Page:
I’d now like to move to first quarter fiscal 2009 guidance. For the first quarter of fiscal 2009 we currently expect a revenue range of between $47 million and $49 million. We anticipate the Q1 gross margin to be approximately 58% to 59%. Operating expenses are currently anticipated to be approximately $30 million on a non-GAAP basis. The GAAP earnings per share are currently expected to approximate break-even for the first quarter of fiscal 2009. GAAP shares are projected to be approximately 22.8 million. The impact of stock-based compensation costs for the first quarter will be approximately $1.6 million. The amortization of acquired intangibles will be approximately $1.4 million. And restructuring charges are estimated to be approximately $200,000. The restructuring charges include remaining AUSG and ferc closure adjustments. The non-GAAP tax rate is 34%. The rate has increased from our historical rate of 30% due to significantly lower R&D tax credits. The non-GAAP diluted shares are projected to be approximately 22 million. As a result first quarter fiscal 2009 non-GAAP per share estimates are currently expected to be in the range of a loss of $0.07 per share to a loss of $0.03 per share. Cap ex for the first quarter is projected to be approximately $2 million. Depreciation will be approximately $1.6 million.

With that we’ll be happy to take your questions.

Question-and-Answer Session


(Operator Instructions) Our first question comes from Stephen Levenson - Stifel Nicolaus & Company, Inc.

Stephen Levenson - Stifel Nicolaus & Company, Inc.

In terms of the delays on some of these defense items, is this something that you think is going to be sort of a permanent push-out to the right or is it more likely that there’ll be some catch up along the way?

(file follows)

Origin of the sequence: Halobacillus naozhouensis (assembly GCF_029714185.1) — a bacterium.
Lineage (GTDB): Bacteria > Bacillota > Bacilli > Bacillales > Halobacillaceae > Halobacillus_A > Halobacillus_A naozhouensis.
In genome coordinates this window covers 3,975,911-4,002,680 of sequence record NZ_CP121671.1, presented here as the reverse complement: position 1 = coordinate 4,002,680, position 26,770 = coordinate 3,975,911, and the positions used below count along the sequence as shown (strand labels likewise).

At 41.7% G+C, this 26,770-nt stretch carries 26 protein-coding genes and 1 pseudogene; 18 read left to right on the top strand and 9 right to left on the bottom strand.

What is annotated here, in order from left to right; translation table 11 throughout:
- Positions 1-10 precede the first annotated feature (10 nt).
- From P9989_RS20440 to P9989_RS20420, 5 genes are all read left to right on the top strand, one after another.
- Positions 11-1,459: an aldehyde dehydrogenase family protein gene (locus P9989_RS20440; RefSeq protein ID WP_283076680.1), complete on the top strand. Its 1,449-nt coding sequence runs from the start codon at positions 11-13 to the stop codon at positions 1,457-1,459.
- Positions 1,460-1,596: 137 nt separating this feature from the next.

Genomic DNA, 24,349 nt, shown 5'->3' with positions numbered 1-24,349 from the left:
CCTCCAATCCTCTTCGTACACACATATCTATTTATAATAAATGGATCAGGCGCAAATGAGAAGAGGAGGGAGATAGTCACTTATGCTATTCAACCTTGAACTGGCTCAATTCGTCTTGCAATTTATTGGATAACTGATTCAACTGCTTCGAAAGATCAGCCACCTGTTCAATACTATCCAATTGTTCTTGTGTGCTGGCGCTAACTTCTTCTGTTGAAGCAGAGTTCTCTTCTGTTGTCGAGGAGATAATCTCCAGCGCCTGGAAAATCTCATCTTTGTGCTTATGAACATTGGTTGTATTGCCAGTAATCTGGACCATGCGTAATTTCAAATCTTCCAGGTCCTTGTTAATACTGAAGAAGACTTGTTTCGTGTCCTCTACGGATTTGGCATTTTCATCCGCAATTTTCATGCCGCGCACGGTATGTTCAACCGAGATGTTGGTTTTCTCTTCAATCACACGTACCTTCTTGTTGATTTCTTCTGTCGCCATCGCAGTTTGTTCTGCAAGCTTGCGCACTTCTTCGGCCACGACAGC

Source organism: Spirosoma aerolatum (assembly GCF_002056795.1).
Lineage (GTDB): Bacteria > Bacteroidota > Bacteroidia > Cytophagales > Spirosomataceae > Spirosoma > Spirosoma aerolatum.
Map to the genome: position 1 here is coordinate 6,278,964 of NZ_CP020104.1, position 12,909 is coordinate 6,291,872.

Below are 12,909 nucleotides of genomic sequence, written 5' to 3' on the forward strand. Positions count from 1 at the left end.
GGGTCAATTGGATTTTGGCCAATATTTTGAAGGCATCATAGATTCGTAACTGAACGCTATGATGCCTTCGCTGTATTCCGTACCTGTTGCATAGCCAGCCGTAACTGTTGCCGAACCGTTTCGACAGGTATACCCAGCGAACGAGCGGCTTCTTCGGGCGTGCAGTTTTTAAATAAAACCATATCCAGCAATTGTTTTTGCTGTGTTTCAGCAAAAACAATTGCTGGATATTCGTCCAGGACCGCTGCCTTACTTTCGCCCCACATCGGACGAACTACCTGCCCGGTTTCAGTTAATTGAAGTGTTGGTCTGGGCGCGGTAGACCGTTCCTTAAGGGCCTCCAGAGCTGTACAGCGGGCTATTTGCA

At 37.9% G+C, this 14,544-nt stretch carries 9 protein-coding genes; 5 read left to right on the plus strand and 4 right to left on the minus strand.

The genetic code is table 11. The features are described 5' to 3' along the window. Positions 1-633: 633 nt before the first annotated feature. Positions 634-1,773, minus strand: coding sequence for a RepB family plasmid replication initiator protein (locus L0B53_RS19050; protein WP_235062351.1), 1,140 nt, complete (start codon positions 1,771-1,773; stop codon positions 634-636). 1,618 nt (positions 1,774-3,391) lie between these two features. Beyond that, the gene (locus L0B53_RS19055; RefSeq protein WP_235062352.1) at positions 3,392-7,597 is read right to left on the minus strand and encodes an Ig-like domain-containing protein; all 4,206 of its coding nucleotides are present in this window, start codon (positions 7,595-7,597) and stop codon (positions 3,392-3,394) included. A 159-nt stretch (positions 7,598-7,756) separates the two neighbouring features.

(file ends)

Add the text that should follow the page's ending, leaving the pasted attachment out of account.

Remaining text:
Mark Aslett

I think the push is grouped into two categories Steve. Two of the pushes that we saw were due to funding delays. We expect that those deals should come in during FY09. The other was to do with a program that we believe that we are a part of that was contested. So that one is a little bit uncertain at this point because we don’t know exactly what’s going to happen with the result of the protests.

Stephen Levenson - Stifel Nicolaus & Company, Inc.

I’m going to guess that that’s broad area Marine surveillance?

Mark Aslett

That would be correct. If that contest is withheld, the timing is a little uncertain. If the contest is turned down, then we should proceed here shortly.

Stephen Levenson - Stifel Nicolaus & Company, Inc.

Within the last few days there are some reports coming out that the Department of Defense is looking to reprogram about $1.3 billion to intelligence surveillance and reconnaissance projects and programs. Do you think that might help you and if so, how?

Mark Aslett

We think probably yes. We have a focus on that part of the market going forward. The concept that we’re working on around the converged sensor networking architecture is really directly targeted at the ISR space. So hopefully we will benefit from the funding redirection on a go-forward basis Steve.

Stephen Levenson - Stifel Nicolaus & Company, Inc.

Is that something you think you could see that could add to revenue in 2009 or do you think it’s more likely to take more time?

Mark Aslett

Hard to tell at this point. My gut would say it’ll probably take a little bit longer than that.


Our next question comes from Jonathan Ho - William Blair & Co. LLC.

Jonathan Ho - William Blair & Co. LLC

With regard to the book-to-bill, this seemed to come in a little bit lighter than what you guys had talked about. Can you talk about just maybe the shortfall relative to your expectations and where that took place?

Mark Aslett

Yes, sure. We thought last quarter and we said on the call that we expected the book-to-bill to be below 1. It did come in slightly lower than expected at 0.8. However as we said I think if you kind of step back and you look at the big picture, the book-to-bill for the year is 1.04 which is the first time it’s been above 1 since fiscal year 05. So the delays or the reason behind having the book-to-bill at the 0.8 level is really primarily due to the program bookings in defense that I previously mentioned being pushed out.